Raised in dhaka, the Bangladeshi capital, Shadid moved to Texas, then to the Pacific Northwest for a job at Microsoft in 2006. “I love learning about people,” he says. “I have spent hundreds of hours in the slums, understanding the needs of these people.”

Shadid was able to spend those hours in Dhaka’s slums by taking advantage of a Microsoft program that compensates him $25 an hour for time spent on his organization, up to $15,000 per year — a limit he quickly maxes out. It has allowed him to develop a full-service approach to poverty alleviation — one that brings health care, education, job training and social workers to poor families in the neighborhoods where they live.

Being an outsider, even in a global community like Microsoft, isn’t always easy. Shadid says his first years in Seattle were tough as he struggled to make friends and break through the “Seattle freeze.”

“I was from Texas and thought I was going to a really diverse city. Life was going to be so much fun. And I moved here and I was like, ‘What’s up with these people? They don’t want to talk to me!’”

Shadid finds that working in the nonprofit sector has helped him connect with other Seattleites. “It’s getting better,” he says.

Indeed, Bhatt says South Asians are becoming more visible in Seattle’s philanthropic community and as leaders in the nonprofit sector. 

“You’re seeing more markers of South Asian leaders in general…in American organizations and institutions,” says Bhatt, citing the local examples of Microsoft CEO Satya Nadella, Seattle City Council member Kshama Sawant and state Senator Pramila Jayapal. Earlier leaders led the way for this generation, she says. “As a result of a multitiered, multigenerational community, you have much richer examples of South Asian leaders in philanthropy.”

But Bhatt says there are still barriers for South Asians when it comes to getting involved in the nonprofit sector. Older generations, Bhatt says, often have concerns over mismanagement and corruption in philanthropy and nonprofits, born from bad experiences in their birth countries.

It’s a barrier Nadia Mahmud knows well. She and her husband, Adnan, founded Jolkona, a nonprofit that brings social entrepreneurs from Asian countries and elsewhere to Seattle for intensive technology and business trainings.

“In Bangladesh, there’s a lot of corruption, so you end up giving your money to family members, because everybody knows somebody who is poor or living in the village,” says Mahmud. “People don’t tend to give to organizations because people don’t really trust them.”

Trust was a key consideration for Shash Mody, 32, a recent Amazon arrival who — with climbing partner and fellow techie Vinay Patel, 39 — summited Mount Rainier and Mount Whitney to raise money for Upaya Social Ventures and a California-based education nonprofit called Green Dot Public Schools. Mody grew up climbing in the Himalayas and saw climbing for donations as a kind of Indian-turned-Northwestern spin on charity walks and marathons.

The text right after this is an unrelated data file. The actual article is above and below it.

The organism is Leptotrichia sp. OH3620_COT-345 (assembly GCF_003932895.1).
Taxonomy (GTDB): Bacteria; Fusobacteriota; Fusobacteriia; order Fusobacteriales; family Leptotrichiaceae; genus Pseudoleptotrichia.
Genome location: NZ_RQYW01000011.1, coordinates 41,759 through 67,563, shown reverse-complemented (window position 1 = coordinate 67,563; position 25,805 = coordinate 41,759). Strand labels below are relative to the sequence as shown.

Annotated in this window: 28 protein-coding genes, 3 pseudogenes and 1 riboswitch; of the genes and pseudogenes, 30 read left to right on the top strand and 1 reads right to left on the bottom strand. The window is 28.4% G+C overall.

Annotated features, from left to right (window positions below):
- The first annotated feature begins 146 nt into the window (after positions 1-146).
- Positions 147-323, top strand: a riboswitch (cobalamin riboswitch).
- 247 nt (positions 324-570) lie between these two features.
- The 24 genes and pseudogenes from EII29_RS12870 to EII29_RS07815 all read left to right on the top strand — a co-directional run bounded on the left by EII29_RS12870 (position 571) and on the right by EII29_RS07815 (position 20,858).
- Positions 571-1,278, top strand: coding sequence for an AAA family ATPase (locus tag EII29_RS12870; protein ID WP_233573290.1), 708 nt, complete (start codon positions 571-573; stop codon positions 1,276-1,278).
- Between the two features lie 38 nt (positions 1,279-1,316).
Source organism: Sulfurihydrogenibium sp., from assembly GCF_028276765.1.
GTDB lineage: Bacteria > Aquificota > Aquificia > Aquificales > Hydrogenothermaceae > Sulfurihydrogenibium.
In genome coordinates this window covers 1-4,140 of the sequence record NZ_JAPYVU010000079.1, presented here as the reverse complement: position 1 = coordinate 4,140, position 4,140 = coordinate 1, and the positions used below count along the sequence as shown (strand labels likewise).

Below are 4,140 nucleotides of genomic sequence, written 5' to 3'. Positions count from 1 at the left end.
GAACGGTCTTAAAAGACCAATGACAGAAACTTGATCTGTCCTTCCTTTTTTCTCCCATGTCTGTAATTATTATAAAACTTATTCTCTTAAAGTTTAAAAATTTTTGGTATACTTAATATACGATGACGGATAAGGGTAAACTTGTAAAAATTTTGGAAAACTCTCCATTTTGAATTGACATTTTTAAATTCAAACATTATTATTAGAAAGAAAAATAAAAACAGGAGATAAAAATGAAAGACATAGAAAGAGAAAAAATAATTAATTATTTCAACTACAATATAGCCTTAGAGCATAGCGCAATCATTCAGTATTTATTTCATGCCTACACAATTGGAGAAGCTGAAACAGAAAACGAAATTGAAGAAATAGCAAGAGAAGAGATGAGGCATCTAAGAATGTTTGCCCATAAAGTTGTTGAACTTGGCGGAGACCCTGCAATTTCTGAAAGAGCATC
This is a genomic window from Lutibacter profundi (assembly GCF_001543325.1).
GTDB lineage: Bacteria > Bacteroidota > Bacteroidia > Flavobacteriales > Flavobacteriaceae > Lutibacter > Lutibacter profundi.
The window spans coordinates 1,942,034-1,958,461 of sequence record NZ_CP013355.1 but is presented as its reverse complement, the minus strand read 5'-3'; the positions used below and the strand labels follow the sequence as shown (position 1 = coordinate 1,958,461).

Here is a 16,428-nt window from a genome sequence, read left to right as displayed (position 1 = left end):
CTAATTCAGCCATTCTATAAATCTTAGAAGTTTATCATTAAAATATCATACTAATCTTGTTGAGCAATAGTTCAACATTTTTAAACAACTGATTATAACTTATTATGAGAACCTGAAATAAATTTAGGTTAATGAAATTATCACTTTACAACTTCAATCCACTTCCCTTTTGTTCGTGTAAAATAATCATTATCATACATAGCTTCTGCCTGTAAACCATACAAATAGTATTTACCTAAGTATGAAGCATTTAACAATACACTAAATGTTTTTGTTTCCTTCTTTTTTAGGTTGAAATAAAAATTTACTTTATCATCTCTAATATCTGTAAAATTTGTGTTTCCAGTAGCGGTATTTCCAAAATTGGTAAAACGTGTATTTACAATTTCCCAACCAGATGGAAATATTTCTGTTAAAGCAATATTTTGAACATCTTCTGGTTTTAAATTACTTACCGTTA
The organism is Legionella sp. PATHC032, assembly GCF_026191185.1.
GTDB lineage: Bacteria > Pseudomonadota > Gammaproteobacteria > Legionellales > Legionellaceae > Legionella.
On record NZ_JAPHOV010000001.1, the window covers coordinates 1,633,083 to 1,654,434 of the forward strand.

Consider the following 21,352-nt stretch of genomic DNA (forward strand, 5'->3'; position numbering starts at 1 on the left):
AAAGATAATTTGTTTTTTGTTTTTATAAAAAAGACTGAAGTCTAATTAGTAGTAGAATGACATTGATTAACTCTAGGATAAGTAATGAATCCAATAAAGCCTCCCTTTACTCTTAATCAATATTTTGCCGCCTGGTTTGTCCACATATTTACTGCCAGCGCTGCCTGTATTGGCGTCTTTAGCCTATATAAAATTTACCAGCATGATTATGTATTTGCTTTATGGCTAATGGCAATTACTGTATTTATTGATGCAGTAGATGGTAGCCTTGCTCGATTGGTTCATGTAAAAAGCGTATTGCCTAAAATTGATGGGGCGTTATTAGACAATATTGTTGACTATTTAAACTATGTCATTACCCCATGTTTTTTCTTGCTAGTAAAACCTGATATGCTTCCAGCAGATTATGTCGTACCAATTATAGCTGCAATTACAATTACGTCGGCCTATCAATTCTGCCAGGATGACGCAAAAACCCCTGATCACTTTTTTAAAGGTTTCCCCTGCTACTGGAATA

Mody says he looked for organizations that were transparent, trustworthy and focused on long-term solutions instead of short-term charity. “I want to see measurable impact, and I make decisions with that in mind,” says Mody. “I think giving for the sake of giving can actually hurt economies and make populations dependent.”

Upaya’s approach, which includes investing in entrepreneurs who will create jobs for India’s impoverished instead of giving directly to the needy, appeals to him and other South Asian tech-industry donors.

“All these folks in tech are acutely aware of venture capital,” says Upaya cofounder Shenoy. “It’s the language of Silicon Valley and Seattle. They really want us to harness that in our model to ensure sustainability.”

Shenoy explains that “patient angel investments,” which help entrepreneurs get on their feet, instead of loans, which would have to be paid back, serve poor communities better than a free market approach. “This demographic loves to think about investing in startups,” she notes, “and the returns they could possibly get.”

Despite some differences of opinion over approach, the impulse to help runs deep.

“We want to do something good for local communities and communities across the world,” says Mody, who believes that witnessing extreme poverty drives many Indians in his generation to take action. “We grew up around a lot of poverty. Even if we weren’t in poverty ourselves, we could see poverty on our doorsteps every day. We come to this country and it’s hard to forget that there are people living on very little. I feel empathy for the poor; they don’t want a handout. Rather, they want access to jobs, education and respect in the same manner we do.”

Shadid clearly shares this sense of empathy: He left his job at Microsoft in the fall to work full time for his nonprofit. “It’s scary in a way [leaving Microsoft],” he says. “I had this high-paying, amazing job, the most fun job I could have had. But this [mission] is too important and too big. The reward is totally different; you see all these people and see their lives changing.”